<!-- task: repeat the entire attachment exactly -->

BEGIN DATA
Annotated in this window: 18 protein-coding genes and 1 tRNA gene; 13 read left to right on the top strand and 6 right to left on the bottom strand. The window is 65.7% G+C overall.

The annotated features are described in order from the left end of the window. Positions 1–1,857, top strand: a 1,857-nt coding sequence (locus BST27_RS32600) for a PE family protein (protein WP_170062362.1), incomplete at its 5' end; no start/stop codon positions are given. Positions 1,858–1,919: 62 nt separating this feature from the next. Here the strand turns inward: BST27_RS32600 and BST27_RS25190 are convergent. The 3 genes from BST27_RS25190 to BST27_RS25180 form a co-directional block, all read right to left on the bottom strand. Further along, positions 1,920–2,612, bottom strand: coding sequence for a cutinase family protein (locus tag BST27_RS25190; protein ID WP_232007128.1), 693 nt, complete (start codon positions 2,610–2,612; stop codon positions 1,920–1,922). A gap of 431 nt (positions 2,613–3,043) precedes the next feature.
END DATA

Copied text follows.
Annotated in this window: 18 protein-coding genes and 1 tRNA gene; 13 read left to right on the top strand and 6 right to left on the bottom strand. The window is 65.7% G+C overall.

The annotated features are described in order from the left end of the window. Positions 1–1,857, top strand: a 1,857-nt coding sequence (locus BST27_RS32600) for a PE family protein (protein WP_170062362.1), incomplete at its 5' end; no start/stop codon positions are given. Positions 1,858–1,919: 62 nt separating this feature from the next. Here the strand turns inward: BST27_RS32600 and BST27_RS25190 are convergent. The 3 genes from BST27_RS25190 to BST27_RS25180 form a co-directional block, all read right to left on the bottom strand. Further along, positions 1,920–2,612, bottom strand: coding sequence for a cutinase family protein (locus tag BST27_RS25190; protein ID WP_232007128.1), 693 nt, complete (start codon positions 2,610–2,612; stop codon positions 1,920–1,922). A gap of 431 nt (positions 2,613–3,043) precedes the next feature.